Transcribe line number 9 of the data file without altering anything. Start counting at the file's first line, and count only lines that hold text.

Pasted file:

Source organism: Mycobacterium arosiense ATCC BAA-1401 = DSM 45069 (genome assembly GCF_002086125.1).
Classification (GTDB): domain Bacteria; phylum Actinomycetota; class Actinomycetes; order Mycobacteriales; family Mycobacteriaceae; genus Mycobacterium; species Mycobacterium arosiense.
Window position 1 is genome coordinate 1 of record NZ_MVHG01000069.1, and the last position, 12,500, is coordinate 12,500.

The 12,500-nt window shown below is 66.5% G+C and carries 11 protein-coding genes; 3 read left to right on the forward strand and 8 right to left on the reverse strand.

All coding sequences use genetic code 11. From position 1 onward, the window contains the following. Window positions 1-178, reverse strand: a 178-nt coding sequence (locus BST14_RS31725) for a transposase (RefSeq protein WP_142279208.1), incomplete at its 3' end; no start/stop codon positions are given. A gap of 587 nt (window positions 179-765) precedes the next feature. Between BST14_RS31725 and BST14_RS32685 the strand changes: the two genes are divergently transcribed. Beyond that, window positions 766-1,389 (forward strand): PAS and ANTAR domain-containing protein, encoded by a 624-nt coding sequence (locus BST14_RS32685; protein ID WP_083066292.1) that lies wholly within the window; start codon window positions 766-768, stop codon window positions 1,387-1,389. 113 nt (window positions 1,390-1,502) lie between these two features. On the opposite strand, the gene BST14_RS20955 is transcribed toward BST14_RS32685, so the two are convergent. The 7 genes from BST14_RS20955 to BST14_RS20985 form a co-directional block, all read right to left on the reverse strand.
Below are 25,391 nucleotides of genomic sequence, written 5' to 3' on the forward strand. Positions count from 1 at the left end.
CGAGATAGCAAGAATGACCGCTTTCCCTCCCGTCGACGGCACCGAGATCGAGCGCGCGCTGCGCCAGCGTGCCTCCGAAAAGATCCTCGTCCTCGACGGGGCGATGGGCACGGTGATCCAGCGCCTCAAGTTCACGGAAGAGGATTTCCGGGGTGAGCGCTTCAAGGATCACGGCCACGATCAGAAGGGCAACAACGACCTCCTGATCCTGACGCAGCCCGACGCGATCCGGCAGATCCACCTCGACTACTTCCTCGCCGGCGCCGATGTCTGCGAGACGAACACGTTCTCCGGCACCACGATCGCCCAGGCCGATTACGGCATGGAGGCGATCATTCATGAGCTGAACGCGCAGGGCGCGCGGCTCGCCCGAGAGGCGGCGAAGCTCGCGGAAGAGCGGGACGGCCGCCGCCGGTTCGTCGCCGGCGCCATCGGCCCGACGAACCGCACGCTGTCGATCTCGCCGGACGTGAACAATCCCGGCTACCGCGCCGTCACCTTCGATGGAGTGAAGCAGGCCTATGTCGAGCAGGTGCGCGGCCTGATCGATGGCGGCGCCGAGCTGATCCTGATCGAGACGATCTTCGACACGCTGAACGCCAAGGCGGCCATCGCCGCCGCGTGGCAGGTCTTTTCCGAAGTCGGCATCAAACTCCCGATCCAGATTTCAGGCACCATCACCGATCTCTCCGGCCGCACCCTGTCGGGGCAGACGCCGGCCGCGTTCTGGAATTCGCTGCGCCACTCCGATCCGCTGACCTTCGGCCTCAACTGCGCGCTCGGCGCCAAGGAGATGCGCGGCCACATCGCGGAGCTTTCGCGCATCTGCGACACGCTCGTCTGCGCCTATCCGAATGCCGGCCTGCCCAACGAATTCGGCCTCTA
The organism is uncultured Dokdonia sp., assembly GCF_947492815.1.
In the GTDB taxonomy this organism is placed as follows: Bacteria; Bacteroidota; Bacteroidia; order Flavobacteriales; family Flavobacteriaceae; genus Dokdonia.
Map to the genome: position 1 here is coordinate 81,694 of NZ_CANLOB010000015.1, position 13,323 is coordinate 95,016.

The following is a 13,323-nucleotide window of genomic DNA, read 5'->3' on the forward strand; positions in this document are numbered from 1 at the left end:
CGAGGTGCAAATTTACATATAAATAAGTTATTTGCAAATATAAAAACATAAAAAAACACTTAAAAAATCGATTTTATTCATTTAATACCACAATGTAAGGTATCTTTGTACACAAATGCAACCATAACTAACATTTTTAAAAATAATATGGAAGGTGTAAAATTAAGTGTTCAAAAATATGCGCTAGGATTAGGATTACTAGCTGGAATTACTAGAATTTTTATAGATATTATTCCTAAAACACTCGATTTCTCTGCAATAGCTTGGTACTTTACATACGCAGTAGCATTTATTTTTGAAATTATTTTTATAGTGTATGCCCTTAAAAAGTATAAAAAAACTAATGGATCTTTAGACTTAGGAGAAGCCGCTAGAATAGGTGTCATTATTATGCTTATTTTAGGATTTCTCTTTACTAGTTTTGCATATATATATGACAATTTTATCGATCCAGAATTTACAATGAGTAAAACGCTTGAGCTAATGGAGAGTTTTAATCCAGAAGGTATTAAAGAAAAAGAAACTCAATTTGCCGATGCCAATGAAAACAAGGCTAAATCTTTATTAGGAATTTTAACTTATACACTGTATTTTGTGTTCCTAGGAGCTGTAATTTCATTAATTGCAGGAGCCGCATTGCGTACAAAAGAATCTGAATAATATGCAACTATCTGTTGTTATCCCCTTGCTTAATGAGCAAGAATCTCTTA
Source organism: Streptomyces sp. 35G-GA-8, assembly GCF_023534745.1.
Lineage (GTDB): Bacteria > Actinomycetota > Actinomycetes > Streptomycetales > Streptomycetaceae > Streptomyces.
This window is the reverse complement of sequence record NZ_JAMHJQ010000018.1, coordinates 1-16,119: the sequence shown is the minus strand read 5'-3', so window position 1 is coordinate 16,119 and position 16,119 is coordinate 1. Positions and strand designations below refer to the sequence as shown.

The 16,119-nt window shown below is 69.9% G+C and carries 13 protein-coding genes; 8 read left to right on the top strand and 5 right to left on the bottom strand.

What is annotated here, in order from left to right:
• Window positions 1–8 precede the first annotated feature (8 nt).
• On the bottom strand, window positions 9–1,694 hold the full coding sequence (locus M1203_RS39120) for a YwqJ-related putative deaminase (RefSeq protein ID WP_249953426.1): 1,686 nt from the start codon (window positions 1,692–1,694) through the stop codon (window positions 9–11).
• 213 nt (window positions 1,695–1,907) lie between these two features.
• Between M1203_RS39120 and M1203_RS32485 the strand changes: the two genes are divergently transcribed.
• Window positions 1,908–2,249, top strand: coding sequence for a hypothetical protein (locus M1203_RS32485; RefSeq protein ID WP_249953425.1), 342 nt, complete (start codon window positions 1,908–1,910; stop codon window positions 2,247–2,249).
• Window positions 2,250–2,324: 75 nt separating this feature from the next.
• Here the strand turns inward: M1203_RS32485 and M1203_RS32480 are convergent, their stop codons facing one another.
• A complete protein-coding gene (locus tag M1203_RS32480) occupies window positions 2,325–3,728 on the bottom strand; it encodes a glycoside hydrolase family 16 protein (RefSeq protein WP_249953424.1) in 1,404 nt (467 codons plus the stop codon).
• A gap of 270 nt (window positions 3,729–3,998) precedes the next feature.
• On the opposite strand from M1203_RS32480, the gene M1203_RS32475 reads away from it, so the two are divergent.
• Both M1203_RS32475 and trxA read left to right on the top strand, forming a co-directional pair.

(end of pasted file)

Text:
In the GTDB taxonomy this organism is placed as follows: Bacteria; Bacteroidota; Bacteroidia; order Flavobacteriales; family Flavobacteriaceae; genus Dokdonia.